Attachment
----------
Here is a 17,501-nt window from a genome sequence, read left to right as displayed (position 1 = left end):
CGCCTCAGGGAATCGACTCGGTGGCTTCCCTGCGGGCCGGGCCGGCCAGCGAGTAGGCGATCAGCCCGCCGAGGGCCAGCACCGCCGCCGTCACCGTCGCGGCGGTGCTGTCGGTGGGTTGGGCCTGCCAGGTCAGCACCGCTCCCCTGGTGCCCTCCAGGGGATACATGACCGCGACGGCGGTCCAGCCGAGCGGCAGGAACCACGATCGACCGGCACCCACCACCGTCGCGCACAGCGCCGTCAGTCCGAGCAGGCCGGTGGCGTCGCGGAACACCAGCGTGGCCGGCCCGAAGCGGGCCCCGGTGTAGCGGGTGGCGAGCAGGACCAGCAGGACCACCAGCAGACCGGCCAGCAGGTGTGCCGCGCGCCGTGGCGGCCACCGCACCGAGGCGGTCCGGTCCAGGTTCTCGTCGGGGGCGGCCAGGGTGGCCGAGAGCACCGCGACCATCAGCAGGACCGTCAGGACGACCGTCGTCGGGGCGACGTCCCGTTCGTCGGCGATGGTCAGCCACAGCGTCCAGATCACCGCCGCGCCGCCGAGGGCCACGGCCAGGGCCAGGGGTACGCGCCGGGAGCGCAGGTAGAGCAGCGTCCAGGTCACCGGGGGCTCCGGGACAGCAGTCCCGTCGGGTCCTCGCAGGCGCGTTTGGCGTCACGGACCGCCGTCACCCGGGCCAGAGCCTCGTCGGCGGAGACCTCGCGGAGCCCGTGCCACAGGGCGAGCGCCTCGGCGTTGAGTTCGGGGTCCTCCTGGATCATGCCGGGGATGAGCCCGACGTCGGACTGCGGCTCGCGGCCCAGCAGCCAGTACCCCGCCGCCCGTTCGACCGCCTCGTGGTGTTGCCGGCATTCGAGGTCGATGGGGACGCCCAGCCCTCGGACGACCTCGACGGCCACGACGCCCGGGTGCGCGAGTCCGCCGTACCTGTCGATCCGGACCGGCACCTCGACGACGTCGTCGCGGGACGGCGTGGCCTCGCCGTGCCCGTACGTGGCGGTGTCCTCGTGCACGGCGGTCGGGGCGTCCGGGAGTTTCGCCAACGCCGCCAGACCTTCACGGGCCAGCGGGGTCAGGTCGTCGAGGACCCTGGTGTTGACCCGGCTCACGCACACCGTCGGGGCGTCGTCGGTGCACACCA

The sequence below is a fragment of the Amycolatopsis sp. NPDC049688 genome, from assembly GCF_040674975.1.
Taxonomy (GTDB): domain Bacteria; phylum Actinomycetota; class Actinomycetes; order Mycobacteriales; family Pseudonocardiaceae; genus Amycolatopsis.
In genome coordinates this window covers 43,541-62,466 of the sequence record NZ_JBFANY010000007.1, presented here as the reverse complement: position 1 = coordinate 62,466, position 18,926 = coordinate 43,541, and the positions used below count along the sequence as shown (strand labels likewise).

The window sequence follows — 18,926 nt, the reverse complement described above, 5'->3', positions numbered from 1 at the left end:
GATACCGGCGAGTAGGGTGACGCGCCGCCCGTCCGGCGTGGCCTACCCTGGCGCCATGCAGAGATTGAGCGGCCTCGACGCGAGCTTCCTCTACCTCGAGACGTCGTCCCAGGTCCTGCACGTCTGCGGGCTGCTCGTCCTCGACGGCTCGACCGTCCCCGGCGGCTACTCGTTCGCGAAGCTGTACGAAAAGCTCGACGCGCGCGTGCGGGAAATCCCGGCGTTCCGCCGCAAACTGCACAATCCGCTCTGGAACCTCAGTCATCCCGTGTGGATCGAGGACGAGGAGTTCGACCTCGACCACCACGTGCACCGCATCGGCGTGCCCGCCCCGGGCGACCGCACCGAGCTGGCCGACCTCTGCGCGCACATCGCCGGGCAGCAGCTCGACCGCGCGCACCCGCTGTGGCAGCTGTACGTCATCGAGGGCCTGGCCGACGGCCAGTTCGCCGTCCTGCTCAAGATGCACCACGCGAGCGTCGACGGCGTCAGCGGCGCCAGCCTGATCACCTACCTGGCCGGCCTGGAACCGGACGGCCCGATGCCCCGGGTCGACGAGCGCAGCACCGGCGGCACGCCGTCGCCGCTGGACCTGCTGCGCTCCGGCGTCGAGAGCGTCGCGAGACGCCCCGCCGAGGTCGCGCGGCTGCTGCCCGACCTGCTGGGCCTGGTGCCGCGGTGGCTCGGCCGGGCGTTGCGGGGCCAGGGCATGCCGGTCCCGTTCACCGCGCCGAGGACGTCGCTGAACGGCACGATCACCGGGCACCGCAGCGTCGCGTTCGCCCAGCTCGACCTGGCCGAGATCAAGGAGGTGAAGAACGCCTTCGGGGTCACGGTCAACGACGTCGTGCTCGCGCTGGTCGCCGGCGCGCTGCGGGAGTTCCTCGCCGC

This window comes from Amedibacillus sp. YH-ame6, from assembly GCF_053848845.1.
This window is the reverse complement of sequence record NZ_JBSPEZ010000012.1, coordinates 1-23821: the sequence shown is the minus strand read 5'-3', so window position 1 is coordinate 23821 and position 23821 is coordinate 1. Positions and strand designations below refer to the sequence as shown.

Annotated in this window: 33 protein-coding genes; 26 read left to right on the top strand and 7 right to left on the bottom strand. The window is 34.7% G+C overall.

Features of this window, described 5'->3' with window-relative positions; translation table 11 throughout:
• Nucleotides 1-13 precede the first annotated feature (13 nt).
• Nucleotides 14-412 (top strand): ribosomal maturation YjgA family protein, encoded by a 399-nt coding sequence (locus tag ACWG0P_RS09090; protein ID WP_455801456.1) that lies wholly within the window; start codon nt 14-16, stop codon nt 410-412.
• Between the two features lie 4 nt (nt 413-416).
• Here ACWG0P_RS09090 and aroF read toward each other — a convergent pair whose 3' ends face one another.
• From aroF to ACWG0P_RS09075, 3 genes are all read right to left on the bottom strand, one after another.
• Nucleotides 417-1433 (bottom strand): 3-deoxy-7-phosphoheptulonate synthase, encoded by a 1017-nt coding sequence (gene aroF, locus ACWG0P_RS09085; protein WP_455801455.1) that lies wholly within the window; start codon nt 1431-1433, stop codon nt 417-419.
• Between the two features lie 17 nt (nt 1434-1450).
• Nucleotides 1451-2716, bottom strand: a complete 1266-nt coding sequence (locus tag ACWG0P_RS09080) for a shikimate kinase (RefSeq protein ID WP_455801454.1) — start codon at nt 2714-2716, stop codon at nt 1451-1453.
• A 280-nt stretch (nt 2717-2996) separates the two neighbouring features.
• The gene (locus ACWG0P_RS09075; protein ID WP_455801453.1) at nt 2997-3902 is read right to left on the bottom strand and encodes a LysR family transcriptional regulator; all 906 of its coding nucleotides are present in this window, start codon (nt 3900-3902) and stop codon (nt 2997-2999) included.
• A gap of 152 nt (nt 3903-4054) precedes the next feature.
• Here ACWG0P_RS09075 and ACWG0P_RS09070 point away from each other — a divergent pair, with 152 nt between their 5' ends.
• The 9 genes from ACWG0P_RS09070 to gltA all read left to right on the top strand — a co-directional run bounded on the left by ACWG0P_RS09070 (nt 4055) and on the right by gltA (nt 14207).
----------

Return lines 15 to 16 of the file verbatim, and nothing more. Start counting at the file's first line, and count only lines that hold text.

• Here ACWG0P_RS09090 and aroF read toward each other — a convergent pair whose 3' ends face one another.
• From aroF to ACWG0P_RS09075, 3 genes are all read right to left on the bottom strand, one after another.